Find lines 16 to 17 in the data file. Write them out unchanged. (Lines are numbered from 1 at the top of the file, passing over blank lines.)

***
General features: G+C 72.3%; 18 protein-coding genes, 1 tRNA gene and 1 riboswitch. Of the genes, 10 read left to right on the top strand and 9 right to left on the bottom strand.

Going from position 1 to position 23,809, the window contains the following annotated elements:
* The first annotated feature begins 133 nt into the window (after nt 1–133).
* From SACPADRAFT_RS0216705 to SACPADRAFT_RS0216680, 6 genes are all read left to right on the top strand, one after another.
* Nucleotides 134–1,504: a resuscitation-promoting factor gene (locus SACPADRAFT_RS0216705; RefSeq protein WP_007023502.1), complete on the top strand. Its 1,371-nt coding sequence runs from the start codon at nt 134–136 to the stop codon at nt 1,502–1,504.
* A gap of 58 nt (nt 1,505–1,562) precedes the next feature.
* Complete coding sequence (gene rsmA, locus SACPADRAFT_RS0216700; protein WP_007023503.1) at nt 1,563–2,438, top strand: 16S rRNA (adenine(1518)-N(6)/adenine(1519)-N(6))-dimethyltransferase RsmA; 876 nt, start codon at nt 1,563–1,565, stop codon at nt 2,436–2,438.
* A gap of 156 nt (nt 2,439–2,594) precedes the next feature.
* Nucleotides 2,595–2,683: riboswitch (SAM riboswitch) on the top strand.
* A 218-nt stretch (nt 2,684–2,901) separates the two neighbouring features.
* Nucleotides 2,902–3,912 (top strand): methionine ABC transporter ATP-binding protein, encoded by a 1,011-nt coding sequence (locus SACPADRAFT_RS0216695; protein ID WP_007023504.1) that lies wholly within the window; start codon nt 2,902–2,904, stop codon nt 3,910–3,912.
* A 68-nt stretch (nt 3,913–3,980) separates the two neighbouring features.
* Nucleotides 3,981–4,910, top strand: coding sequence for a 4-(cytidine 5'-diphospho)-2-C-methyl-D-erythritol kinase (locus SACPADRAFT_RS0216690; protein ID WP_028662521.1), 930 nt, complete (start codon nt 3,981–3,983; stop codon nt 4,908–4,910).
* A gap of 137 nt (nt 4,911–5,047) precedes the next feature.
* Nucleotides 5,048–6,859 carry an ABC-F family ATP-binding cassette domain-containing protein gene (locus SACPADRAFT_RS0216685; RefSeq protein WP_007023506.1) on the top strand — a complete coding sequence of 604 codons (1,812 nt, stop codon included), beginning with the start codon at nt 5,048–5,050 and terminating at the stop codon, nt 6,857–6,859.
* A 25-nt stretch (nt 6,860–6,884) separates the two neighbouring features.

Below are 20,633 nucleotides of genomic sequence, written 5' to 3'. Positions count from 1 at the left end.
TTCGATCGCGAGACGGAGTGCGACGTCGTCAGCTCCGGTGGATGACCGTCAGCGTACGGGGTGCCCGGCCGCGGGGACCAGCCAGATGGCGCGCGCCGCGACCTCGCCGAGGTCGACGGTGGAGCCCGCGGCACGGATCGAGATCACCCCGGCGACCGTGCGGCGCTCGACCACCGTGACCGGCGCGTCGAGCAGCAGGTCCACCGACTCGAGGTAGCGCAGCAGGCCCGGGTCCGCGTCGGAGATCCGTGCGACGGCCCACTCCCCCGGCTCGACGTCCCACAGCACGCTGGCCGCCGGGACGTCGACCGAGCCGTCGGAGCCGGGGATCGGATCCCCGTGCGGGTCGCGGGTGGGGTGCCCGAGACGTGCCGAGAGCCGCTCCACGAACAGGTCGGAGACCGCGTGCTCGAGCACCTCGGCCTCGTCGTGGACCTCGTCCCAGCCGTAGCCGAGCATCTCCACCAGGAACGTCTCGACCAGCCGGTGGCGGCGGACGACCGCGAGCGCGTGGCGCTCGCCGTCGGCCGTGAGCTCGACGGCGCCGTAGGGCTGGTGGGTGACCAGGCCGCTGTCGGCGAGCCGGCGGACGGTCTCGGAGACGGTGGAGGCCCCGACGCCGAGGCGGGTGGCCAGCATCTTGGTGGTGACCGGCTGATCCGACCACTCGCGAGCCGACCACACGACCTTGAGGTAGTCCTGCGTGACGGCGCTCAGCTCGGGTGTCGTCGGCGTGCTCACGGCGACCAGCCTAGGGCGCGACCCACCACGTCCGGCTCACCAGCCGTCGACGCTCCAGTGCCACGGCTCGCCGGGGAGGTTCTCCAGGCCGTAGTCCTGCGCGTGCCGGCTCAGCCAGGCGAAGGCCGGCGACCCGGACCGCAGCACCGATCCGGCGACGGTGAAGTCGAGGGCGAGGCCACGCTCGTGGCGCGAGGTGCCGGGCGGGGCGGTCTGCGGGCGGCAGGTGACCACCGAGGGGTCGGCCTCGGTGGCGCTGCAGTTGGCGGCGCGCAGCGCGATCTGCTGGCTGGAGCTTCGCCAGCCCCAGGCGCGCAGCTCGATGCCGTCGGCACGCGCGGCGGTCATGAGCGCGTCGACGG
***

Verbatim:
* A 25-nt stretch (nt 6,860–6,884) separates the two neighbouring features.

Below are 20,633 nucleotides of genomic sequence, written 5' to 3'. Positions count from 1 at the left end.